The above considerations strongly suggest that modulating SASP or eliminating senescent cells by the use of senolytic drugs may be beneficial for cancer prevention and treatment.

It is known that cellular senescence is triggered by different factors, including, among others, telomere shortening and DNA damage. Zhu et al. showed that the balance of ubiquitination and deubiquitination, that play different roles in regulating protein stability and cellular homeostasis, is another inducer of cellular senescence. Senescent cells are classically identified by their expression of beta-galactosidase. Guan et al. mentioned others tools to explore senescence: genomic molecular biomarkers, including tumor copy number (CN) alteration (CNA) burden, genomic rearrangement signatures, and mutational signatures, where they have been reported as independent molecular prognostic makers in different types of cancer. The authors demonstrated that CN signatures manifest a close correlation to the relevant mutational processes in tumor staging of upper tract urothelial carcinomas (UTUCs), where is relatively difficult to assert accurately before surgery. They used it as a tool to explore their clinical significance of molecular stratification in UTUC, providing a basis for clinical studies that evaluate therapeutic interventions and prognosis.

As we previously introduced, they are different way to study cellular senescence. Bhaskaran et al. investigated how immune system cells (Treg, MDSC) and molecules as Dectin-1, can be dys-regulated in human oral squamous cell carcinoma (OSCC) tissues and a mouse model (4-Nitroquinoline 1-oxide oral carcinogenesis). In summary, the study sheds new light on immuno-oncological events at tumor immune microenvironment, providing some key insights into immune evasion mechanisms. By linking the pro-tumorigenic role of dectin-1 signaling, MDSC and Tregs with an increased predisposition of the aging oral mucosa to tumor development, the study also provides important information on the mechanisms of increased susceptibility of the aging population to oral cancer.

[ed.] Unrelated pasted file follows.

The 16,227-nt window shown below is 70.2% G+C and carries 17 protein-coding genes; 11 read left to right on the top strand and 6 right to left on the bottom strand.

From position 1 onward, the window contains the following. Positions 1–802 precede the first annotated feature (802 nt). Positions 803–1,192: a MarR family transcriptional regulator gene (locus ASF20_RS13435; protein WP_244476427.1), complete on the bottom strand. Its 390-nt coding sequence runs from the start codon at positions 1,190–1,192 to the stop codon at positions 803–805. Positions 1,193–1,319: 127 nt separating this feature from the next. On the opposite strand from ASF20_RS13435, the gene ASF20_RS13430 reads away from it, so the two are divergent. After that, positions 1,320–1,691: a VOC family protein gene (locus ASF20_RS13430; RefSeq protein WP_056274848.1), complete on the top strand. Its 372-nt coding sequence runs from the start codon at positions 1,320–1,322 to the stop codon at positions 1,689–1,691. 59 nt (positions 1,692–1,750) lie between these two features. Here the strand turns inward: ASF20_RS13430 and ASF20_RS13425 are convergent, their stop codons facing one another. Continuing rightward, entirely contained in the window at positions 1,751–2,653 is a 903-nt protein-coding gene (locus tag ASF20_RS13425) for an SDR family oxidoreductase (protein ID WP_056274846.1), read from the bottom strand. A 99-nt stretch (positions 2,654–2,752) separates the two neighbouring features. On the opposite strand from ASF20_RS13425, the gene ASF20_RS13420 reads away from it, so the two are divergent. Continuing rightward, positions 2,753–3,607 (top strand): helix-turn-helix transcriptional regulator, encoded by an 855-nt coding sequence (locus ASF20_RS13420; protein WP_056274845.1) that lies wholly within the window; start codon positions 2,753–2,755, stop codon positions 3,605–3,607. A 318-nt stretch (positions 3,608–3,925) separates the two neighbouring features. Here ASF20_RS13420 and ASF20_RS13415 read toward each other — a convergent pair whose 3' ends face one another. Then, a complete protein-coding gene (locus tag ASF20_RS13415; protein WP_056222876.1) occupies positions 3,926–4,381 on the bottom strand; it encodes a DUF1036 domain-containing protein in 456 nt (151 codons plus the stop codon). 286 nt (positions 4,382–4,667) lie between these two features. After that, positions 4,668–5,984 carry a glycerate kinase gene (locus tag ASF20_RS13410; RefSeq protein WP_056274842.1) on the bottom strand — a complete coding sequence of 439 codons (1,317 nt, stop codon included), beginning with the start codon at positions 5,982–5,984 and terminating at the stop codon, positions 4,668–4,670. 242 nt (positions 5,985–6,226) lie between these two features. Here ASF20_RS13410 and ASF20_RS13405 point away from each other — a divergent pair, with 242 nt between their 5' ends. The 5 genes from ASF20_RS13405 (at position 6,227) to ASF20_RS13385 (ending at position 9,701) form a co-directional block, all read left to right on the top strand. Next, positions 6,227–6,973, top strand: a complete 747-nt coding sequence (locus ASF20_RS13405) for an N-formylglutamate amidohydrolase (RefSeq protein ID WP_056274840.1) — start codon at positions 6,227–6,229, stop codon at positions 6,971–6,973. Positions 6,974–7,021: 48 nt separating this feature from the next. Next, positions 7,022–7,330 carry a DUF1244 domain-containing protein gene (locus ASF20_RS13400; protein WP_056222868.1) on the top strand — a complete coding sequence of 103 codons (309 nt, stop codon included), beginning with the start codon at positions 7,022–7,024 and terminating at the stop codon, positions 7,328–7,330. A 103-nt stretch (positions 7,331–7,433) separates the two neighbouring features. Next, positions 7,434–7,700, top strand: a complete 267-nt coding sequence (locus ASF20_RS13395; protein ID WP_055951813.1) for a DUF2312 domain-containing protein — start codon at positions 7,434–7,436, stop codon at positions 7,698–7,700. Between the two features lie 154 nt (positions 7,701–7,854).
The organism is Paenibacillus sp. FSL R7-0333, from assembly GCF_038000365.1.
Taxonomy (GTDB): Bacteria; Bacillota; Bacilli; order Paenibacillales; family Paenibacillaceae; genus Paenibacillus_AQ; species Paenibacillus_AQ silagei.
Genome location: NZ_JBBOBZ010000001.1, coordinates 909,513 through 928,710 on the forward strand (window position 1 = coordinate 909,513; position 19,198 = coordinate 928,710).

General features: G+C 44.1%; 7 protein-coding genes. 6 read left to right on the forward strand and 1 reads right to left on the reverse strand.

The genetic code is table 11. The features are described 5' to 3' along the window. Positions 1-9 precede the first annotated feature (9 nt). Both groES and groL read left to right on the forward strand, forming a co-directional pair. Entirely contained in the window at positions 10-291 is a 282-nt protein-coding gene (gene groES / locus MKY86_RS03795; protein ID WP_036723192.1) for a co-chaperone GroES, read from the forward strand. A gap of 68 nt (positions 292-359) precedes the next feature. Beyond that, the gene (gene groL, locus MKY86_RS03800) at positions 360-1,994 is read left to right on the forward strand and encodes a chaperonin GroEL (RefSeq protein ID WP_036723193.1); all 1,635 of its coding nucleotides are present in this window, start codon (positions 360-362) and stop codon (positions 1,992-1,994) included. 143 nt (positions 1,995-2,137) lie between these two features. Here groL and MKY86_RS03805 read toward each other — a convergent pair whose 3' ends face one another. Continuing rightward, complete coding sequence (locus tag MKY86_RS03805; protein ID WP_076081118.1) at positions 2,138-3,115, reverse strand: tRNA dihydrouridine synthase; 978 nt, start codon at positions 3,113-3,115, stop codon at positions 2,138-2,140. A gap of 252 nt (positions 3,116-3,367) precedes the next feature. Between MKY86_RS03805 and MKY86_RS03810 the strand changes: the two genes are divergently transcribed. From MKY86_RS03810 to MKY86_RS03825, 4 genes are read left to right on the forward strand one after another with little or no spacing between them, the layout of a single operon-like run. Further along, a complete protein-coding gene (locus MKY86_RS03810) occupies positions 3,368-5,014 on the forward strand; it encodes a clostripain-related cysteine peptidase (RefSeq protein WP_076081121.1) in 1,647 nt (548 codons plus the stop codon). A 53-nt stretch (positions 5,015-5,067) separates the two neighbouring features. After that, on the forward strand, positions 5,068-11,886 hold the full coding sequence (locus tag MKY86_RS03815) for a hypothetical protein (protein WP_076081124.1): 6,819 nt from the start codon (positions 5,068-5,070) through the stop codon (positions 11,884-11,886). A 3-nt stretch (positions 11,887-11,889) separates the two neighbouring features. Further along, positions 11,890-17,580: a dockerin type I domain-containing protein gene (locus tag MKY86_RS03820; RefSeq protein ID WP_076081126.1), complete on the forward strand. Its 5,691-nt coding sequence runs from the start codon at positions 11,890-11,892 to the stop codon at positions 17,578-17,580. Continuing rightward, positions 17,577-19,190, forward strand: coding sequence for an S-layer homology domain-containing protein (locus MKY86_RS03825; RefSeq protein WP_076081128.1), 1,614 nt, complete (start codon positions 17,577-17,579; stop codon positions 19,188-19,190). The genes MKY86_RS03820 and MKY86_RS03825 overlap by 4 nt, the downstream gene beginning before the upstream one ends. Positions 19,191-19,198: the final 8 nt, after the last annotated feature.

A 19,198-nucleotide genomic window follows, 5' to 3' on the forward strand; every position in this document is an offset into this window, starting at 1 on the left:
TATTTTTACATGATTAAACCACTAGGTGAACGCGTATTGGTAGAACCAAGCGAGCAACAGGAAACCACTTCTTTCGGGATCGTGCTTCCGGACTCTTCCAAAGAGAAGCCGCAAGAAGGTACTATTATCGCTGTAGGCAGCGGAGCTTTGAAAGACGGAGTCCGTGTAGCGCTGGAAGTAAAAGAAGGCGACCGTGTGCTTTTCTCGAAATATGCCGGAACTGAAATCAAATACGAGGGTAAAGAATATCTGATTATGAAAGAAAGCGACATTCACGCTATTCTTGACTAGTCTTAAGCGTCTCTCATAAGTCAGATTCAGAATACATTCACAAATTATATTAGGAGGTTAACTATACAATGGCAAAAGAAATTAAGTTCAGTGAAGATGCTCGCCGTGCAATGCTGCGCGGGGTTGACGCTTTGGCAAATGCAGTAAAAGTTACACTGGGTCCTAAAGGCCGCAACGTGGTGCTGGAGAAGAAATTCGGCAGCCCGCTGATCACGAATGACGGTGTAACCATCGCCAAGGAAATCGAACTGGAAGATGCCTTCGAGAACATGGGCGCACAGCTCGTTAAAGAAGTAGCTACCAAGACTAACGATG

All of these works may stimulate new investigations aimed to understand the complex mechanisms underlying the relationship among organismal ageing, cellular senescence and cancer.

Author Contributions

All authors listed have made a substantial, direct, and intellectual contribution to the work and approved it for publication.

Conflict of Interest

The authors declare that the research was conducted in the absence of any commercial or financial relationships that could be construed as a potential conflict of interest.

Publisher’s Note

All claims expressed in this article are solely those of the authors and do not necessarily represent those of their affiliated organizations, or those of the publisher, the editors and the reviewers. Any product that may be evaluated in this article, or claim that may be made by its manufacturer, is not guaranteed or endorsed by the publisher.


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Keywords: editorial topic, ageing, carcinogenesis, senescence, cancer

Citation: Ruggiero RA, Chiarella P and Galmarini CM (2022) Editorial: Ageing and Carcinogenesis. Front. Oncol. 12:849127. doi: 10.3389/fonc.2022.849127

Received: 05 January 2022; Accepted: 10 January 2022;
Published: 16 February 2022.

Copyright © 2022 Ruggiero, Chiarella and Galmarini. This is an open-access article distributed under the terms of the Creative Commons Attribution License (CC BY). The use, distribution or reproduction in other forums is permitted, provided the original author(s) and the copyright owner(s) are credited and that the original publication in this journal is cited, in accordance with accepted academic practice. No use, distribution or reproduction is permitted which does not comply with these terms.

*Correspondence: Raúl A. Ruggiero,; Paula Chiarella,; Carlos María Galmarini,

These authors have contributed equally to this work and share first authorship

Disclaimer: All claims expressed in this article are solely those of the authors and do not necessarily represent those of their affiliated organizations, or those of the publisher, the editors and the reviewers. Any product that may be evaluated in this article or claim that may be made by its manufacturer is not guaranteed or endorsed by the publisher.